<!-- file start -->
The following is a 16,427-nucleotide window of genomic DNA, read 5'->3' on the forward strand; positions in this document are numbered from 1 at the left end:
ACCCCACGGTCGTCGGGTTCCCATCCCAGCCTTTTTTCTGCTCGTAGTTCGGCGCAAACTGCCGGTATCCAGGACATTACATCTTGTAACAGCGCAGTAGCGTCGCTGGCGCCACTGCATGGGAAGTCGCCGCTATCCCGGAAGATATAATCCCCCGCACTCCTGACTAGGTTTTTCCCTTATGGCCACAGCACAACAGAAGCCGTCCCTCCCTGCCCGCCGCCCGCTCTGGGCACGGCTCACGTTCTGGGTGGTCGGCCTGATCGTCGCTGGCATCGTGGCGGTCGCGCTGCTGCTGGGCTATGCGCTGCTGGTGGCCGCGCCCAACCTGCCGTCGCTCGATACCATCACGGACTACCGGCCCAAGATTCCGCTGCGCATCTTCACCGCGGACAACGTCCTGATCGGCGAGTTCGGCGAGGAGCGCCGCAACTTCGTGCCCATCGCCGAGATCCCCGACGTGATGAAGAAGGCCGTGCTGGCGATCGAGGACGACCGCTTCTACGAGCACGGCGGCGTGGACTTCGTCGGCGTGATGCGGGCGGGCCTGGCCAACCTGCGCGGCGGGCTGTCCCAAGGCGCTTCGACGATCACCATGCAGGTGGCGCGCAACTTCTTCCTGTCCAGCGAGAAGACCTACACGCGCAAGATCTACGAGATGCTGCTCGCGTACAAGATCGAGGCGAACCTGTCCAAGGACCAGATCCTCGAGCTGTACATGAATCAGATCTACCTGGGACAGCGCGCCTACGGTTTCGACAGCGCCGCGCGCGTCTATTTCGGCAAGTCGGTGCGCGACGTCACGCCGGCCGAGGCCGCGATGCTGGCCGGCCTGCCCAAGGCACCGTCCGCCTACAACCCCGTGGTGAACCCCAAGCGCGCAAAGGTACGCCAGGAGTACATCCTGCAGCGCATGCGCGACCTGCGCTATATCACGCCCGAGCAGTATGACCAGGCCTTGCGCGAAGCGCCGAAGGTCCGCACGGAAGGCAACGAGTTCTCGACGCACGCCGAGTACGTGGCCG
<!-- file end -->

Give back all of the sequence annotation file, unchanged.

The following is a 16,427-nucleotide window of genomic DNA, read 5'->3' on the forward strand; positions in this document are numbered from 1 at the left end:
ACCCCACGGTCGTCGGGTTCCCATCCCAGCCTTTTTTCTGCTCGTAGTTCGGCGCAAACTGCCGGTATCCAGGACATTACATCTTGTAACAGCGCAGTAGCGTCGCTGGCGCCACTGCATGGGAAGTCGCCGCTATCCCGGAAGATATAATCCCCCGCACTCCTGACTAGGTTTTTCCCTTATGGCCACAGCACAACAGAAGCCGTCCCTCCCTGCCCGCCGCCCGCTCTGGGCACGGCTCACGTTCTGGGTGGTCGGCCTGATCGTCGCTGGCATCGTGGCGGTCGCGCTGCTGCTGGGCTATGCGCTGCTGGTGGCCGCGCCCAACCTGCCGTCGCTCGATACCATCACGGACTACCGGCCCAAGATTCCGCTGCGCATCTTCACCGCGGACAACGTCCTGATCGGCGAGTTCGGCGAGGAGCGCCGCAACTTCGTGCCCATCGCCGAGATCCCCGACGTGATGAAGAAGGCCGTGCTGGCGATCGAGGACGACCGCTTCTACGAGCACGGCGGCGTGGACTTCGTCGGCGTGATGCGGGCGGGCCTGGCCAACCTGCGCGGCGGGCTGTCCCAAGGCGCTTCGACGATCACCATGCAGGTGGCGCGCAACTTCTTCCTGTCCAGCGAGAAGACCTACACGCGCAAGATCTACGAGATGCTGCTCGCGTACAAGATCGAGGCGAACCTGTCCAAGGACCAGATCCTCGAGCTGTACATGAATCAGATCTACCTGGGACAGCGCGCCTACGGTTTCGACAGCGCCGCGCGCGTCTATTTCGGCAAGTCGGTGCGCGACGTCACGCCGGCCGAGGCCGCGATGCTGGCCGGCCTGCCCAAGGCACCGTCCGCCTACAACCCCGTGGTGAACCCCAAGCGCGCAAAGGTACGCCAGGAGTACATCCTGCAGCGCATGCGCGACCTGCGCTATATCACGCCCGAGCAGTATGACCAGGCCTTGCGCGAAGCGCCGAAGGTCCGCACGGAAGGCAACGAGTTCTCGACGCACGCCGAGTACGTGGCCG